Risk of bias

BiasAuthors' judgementSupport for judgement

Random sequence generation (selection bias)Low riskComputer-generated randomisation sequence

Allocation concealment (selection bias)Low riskSerially numbered, opaque sealed envelopes

Blinding (performance bias and detection bias)
All outcomes
High riskNot feasible for a comparison of surgical techniques

Incomplete outcome data (attrition bias)
All outcomes
Low riskAll women accounted for in groups to which they were randomly assigned

Selective reporting (reporting bias)Low riskAll prespecified outcomes reported.

Other biasLow riskGroups balanced at baseline. No other potential bias identified

Zupi 2003

MethodsComputer-generated randomisation number sequence

Single-centre, parallel-group, single-blind (assessors of SF-36 results)

Number of women randomly assigned: 203

Number of women analysed: 181

Power calculation for sample size (power of 0.8 for difference in satisfaction rate of 50% between groups)

Analysis was by intention to treat

Source of funding: not reported


ParticipantsWomen with mean age of 43 years with menometrorrhagia unresponsive to medical treatment, recruited between March 1995 and February 1997 from Departmental O and G Clinic in the Tor Vergarta University of Rome, Italy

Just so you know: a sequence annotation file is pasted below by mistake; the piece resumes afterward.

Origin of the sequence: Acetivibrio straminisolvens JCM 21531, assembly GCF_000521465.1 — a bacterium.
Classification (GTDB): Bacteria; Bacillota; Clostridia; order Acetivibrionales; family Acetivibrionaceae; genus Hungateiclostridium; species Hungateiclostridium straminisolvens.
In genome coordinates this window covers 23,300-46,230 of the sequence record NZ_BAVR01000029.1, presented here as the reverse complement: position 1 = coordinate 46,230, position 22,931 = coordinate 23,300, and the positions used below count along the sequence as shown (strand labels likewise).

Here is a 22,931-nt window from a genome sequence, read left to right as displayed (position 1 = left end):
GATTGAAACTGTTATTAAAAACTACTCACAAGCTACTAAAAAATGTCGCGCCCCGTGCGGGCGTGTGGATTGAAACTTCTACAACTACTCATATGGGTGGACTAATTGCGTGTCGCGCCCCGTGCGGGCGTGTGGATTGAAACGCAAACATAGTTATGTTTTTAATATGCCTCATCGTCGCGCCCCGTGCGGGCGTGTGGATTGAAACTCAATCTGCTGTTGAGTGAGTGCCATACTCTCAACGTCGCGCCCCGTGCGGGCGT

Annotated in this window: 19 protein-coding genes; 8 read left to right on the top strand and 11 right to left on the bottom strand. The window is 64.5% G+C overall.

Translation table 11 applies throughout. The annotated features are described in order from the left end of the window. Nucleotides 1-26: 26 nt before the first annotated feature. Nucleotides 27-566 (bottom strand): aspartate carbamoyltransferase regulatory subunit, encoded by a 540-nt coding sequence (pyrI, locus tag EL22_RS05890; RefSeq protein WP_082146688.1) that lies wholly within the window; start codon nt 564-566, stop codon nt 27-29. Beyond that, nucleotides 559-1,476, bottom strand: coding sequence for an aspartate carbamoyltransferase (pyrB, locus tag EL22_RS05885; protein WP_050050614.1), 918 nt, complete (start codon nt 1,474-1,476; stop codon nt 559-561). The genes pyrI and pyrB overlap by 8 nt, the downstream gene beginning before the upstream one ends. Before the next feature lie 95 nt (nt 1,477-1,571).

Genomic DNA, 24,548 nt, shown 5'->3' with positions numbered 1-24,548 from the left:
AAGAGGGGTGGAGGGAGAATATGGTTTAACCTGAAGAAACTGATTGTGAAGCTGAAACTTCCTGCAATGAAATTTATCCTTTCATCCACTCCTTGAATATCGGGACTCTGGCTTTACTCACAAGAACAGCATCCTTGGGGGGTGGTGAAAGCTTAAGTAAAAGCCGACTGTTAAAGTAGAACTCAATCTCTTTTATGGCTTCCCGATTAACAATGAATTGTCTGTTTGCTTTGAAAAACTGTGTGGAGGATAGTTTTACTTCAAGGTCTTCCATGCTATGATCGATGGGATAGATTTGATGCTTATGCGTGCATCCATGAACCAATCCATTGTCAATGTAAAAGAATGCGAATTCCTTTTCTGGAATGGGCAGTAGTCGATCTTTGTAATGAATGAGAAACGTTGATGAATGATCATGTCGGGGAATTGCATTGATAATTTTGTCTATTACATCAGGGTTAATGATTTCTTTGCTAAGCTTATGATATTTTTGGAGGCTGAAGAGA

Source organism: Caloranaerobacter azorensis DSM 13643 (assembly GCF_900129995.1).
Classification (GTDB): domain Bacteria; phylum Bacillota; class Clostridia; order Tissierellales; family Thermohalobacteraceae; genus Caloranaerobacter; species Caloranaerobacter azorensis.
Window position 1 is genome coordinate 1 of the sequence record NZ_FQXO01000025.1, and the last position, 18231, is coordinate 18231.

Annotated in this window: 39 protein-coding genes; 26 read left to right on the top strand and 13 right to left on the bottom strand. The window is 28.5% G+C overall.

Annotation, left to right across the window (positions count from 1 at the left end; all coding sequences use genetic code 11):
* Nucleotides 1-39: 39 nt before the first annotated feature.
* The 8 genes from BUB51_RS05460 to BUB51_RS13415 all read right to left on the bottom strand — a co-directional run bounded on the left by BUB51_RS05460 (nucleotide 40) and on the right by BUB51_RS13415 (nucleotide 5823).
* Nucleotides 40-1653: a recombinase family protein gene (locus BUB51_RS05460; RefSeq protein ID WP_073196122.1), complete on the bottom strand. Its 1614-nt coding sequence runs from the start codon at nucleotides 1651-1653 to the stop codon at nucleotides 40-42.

Inclusion: younger than 50 years of age; weight less than 100 kg; not seeking contraception; normal endometrial histology and Pap smear within the previous six months; uterus not greater than 12 weeks of pregnancy in size; without submucosal fibroids, adnexal masses or endometriosis

Exclusion: no further exclusion criteria reported


InterventionsRx 1: pretreatment with GnRHa one month before surgery, then hysteroscopic endometrial resection

Rx 2: laparoscopic supracervical hysterectomy

Duration: two years (follow-up at three months, at one and two years)

All surgeons were proficient in both endometrial resection and laparoscopic hysterectomy


OutcomesPain (immediately after surgery and then for a week)

Duration of vaginal bleeding

Date resumed normal activities, sexual intercourse, work

Quality of life (SF-36)

Further surgery

Operative outcomes (duration of surgery, blood loss, complications, hospital stay)


Notes


Risk of bias

BiasAuthors' judgementSupport for judgement

Random sequence generation (selection bias)Low riskComputer-generated random number sequence

Allocation concealment (selection bias)Unclear riskNot described

Blinding (performance bias and detection bias)
All outcomes
High riskNot feasible for a comparison of surgical techniques. Single blinding of assessors who administered the SF-36, but women who provided the answers knew of their assignment